Cleaning and graphing baseball data

If any of you followed the link in yesterday’s post to my old writeup from a decade ago, you noticed that the scripts I wrote back then used the csv and cPickle libraries to read, filter, and store the baseball game data. Now I find it more natural to use pandas for all of that, so I wrote all new code instead of trying to edit the old stuff. This post goes through the steps.

Baseball game durations

First, I downloaded all the game data from Retrosheet. Back in 2012, I had to download each year’s data individually; yesterday, I was able get every year in a single zip file called Unzipping this gave me a text file for each year, with names like gl1871.txt. Also, there were files for playoff, World Series, and All Star games.

I wanted to look at only regular season games from the “modern era.” The modern era could have lots of definitions, but I chose to start with 1920, the year Babe Ruth began playing with the Yankees. So I deleted all the files except gl1920.txt through gl2022.txt.

These are CSV files without a header line. Each line represents a game, and there are 161 fields in each line; Retrosheet has an index that describes the fields. The files have DOS/Windows (CRLF) linebreaks, so I started off by converting them to Unix (LF) linebreaks with

dos2unix gl*.txt

You can find the dos2unix utility in many places on the internet. I installed it via Homebrew.

Strictly speaking, this conversion wasn’t necessary, as none of my subsequent manipulations required Unix linebreaks, but I did it anyway because it’s safer in general to have Unix-style files when you’re going work in a Unix environment.

I concatenated all files together:

cat gl.*.txt > gl.csv

This gave me a 184 MB CSV file with no header line. There are command-line tools for manipulating and filtering such files, but I decided to use pandas because that’s what I’m most familiar with. I opened a Jupyter console session and ran these commands:

import pandas as pd
df = pd.read_csv('gl.csv', header=None, parse_dates=[0], usecols=[0, 3, 4, 6, 7, 9, 10, 18])
df.to_csv('games.csv', index=False)

The second line imported just the fields I wanted into the dataframe. In order, they were the date (0), visiting team (3), visiting team league (4), home team (6), home team league (7), visiting team score (9), home team score (10), and game duration in minutes (18).1 If you compare these number to the Retrosheet index, you’ll see that my numbers are one less than the index’s. That’s because pandas starts its numbering at zero instead of one.

With this done, I had a new CSV file called games.csv that was a lot smaller, only 6.1 MB. This file had a header line of


which isn’t very useful. I opened it in BBEdit and edited that line to be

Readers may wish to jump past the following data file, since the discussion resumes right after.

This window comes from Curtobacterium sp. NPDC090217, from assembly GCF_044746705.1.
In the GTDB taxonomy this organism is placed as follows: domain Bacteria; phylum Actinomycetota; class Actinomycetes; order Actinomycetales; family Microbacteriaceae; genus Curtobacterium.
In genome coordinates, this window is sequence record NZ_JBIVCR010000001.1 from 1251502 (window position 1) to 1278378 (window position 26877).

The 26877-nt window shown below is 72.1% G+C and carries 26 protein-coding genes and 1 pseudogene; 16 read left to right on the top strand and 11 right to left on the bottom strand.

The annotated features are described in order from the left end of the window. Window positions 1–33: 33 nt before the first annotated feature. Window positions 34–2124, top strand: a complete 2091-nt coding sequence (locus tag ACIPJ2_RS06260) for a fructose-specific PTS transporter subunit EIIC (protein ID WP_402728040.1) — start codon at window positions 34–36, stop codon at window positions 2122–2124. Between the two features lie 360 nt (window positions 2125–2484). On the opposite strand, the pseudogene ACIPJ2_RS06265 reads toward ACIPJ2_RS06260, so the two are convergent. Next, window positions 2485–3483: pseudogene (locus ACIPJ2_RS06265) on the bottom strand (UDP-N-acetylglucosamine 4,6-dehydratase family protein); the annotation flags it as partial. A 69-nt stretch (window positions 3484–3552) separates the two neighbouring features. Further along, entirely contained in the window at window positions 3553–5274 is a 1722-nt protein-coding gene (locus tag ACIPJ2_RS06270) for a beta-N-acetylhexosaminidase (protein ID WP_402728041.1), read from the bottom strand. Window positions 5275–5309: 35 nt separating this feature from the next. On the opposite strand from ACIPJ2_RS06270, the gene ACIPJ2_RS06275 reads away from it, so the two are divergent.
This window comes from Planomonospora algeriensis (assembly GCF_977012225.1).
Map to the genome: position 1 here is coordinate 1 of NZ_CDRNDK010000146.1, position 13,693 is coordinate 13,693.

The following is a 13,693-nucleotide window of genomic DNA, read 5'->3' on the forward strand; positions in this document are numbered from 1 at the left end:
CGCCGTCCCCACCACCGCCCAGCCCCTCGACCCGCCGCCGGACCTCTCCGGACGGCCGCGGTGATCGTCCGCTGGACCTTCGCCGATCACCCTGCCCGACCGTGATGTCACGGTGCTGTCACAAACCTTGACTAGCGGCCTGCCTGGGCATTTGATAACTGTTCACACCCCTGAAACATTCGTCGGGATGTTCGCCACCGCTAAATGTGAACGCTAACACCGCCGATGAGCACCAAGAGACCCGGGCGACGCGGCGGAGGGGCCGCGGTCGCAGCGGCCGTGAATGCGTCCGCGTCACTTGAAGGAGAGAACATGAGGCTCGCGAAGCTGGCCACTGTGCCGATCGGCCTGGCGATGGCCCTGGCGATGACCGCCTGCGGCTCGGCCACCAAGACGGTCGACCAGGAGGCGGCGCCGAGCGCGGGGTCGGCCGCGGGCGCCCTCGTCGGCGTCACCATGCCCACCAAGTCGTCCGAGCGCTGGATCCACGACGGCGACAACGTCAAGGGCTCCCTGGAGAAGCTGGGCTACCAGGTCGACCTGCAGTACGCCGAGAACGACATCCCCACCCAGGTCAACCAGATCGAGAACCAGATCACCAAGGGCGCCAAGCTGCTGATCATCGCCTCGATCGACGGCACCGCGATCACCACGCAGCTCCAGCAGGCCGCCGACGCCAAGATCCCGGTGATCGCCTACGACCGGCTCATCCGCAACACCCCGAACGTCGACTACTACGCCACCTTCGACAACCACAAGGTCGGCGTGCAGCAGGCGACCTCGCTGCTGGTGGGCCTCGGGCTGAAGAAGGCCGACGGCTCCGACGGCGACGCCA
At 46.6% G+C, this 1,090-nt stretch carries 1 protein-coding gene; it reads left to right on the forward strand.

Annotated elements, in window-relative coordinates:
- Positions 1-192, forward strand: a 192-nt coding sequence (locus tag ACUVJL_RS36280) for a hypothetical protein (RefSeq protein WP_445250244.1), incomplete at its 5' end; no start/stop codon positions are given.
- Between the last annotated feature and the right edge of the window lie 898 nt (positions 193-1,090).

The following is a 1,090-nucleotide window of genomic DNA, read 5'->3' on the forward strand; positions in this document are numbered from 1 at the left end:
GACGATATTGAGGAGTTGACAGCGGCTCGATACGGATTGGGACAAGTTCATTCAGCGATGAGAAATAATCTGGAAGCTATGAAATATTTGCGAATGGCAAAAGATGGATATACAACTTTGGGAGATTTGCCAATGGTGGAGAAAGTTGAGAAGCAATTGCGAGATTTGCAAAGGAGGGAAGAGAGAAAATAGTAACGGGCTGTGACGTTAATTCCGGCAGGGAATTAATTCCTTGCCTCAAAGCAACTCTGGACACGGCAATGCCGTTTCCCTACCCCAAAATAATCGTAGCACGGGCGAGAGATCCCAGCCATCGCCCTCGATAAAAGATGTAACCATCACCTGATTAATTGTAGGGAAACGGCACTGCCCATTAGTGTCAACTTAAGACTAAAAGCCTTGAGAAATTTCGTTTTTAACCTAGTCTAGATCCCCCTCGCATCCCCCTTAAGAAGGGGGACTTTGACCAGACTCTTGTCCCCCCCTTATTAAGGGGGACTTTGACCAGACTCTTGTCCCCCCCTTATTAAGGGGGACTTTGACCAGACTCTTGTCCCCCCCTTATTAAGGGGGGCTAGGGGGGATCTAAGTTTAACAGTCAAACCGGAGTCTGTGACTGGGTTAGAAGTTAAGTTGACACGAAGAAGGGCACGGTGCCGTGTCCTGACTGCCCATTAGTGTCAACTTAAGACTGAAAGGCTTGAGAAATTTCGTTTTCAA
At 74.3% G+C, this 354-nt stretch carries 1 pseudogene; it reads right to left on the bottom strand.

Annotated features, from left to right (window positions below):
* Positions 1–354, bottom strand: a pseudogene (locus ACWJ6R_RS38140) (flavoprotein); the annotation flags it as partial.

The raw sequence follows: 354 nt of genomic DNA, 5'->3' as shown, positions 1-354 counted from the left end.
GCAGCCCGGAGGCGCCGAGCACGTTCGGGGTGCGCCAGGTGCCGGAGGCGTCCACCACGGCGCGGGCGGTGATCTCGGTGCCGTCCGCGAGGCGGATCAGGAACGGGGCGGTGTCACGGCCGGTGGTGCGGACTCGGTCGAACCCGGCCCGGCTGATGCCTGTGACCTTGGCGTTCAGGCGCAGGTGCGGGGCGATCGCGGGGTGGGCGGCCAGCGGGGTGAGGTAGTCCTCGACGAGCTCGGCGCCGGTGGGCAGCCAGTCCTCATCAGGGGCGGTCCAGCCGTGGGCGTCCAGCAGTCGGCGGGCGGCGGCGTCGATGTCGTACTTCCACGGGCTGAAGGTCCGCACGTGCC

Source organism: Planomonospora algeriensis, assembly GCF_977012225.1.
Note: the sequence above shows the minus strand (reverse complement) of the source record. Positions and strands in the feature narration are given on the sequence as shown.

To get the statistics I wanted to plot, I opened a new Jupyter console session and ran these commands:

1:  import pandas as pd
2:  from scipy.stats import scoreatpercentile
3:  df = pd.read_csv('games.csv', parse_dates=[0])
4:  df['Year'] = df.Date.dt.year
5:  for y in df.Year.unique():
6:    p25 = scoreatpercentile(df.Time[df.Year==y], 25)
7:    p50 = scoreatpercentile(df.Time[df.Year==y], 50)
8:    p75 = scoreatpercentile(df.Time[df.Year==y], 75)
9:    print(f'{y},{p25:.2f},{p50:.2f},{p75:.2f}')

The dt.year property gets the year from the date. The scoreatpercentile function returns the value in the given list at the given percentile. So the loop in Lines 5–9 goes through each year, determines the 25th, 50th, and 75th percentile values for all the game durations of that year, and prints out the result in this form:


I copied the output, saved it to a file called gametimes.csv, and added this header line:


This is the data I wanted to plot.

I didn’t trust myself to write the plotting code interactively, so I created this file:

 1:  #!/usr/bin/env python3
 3:  import pandas as pd
 4:  import matplotlib.pyplot as plt
 6:  # Import game time data
 7:  df = pd.read_csv('gametimes.csv')
 9:  # Create the plot with a given size in inches
10:  fig, ax = plt.subplots(figsize=(6, 4))
12:  # Add the interquartile range and the median
13:  plt.fill_between(df.Year, df.Q1, df.Q3, alpha=.25, linewidth=0, color='#0066ff')
14:  ax.plot(df.Year, df.Median, '-', color='black', lw=2)
16:  # Gridlines and ticks
17:  ax.grid(linewidth=.5, axis='x', which='major', color='#bbbbbb', linestyle='-')
18:  ax.grid(linewidth=.5, axis='y', which='major', color='#bbbbbb', linestyle='-')
19:  ax.tick_params(which='both', width=.5)
21:  # Title and axis labels
22:  plt.title('Baseball game durations')
23:  plt.xlabel('Year')
24:  plt.ylabel('Minutes per game')
26:  # Save as PNG
27:  plt.savefig('20230227-Baseball game durations.png', format='png', dpi=200)

I think this is pretty straightforward. Normally, my plotting scripts include commands for setting the tickmark placement, but in this case matplotlib’s defaults were just fine. The main work is done in Lines 13–14, where the fill_between shades in the interquartile range and plot runs a thick black line along the median.

I could’ve combined the code that calculates the percentiles with the code that does the plotting into a single script, but for a one-off like this, I usually prefer to take it one step at a time so I can check the intermediate results. Even if I had combined all the code here into a single script, it would have been simpler and easier to read than what I did back in 2012. That’s all due to pandas.

  1. Most of these fields were unnecessary for what I was plotting, but I kept them in case I wanted to do some other analyses.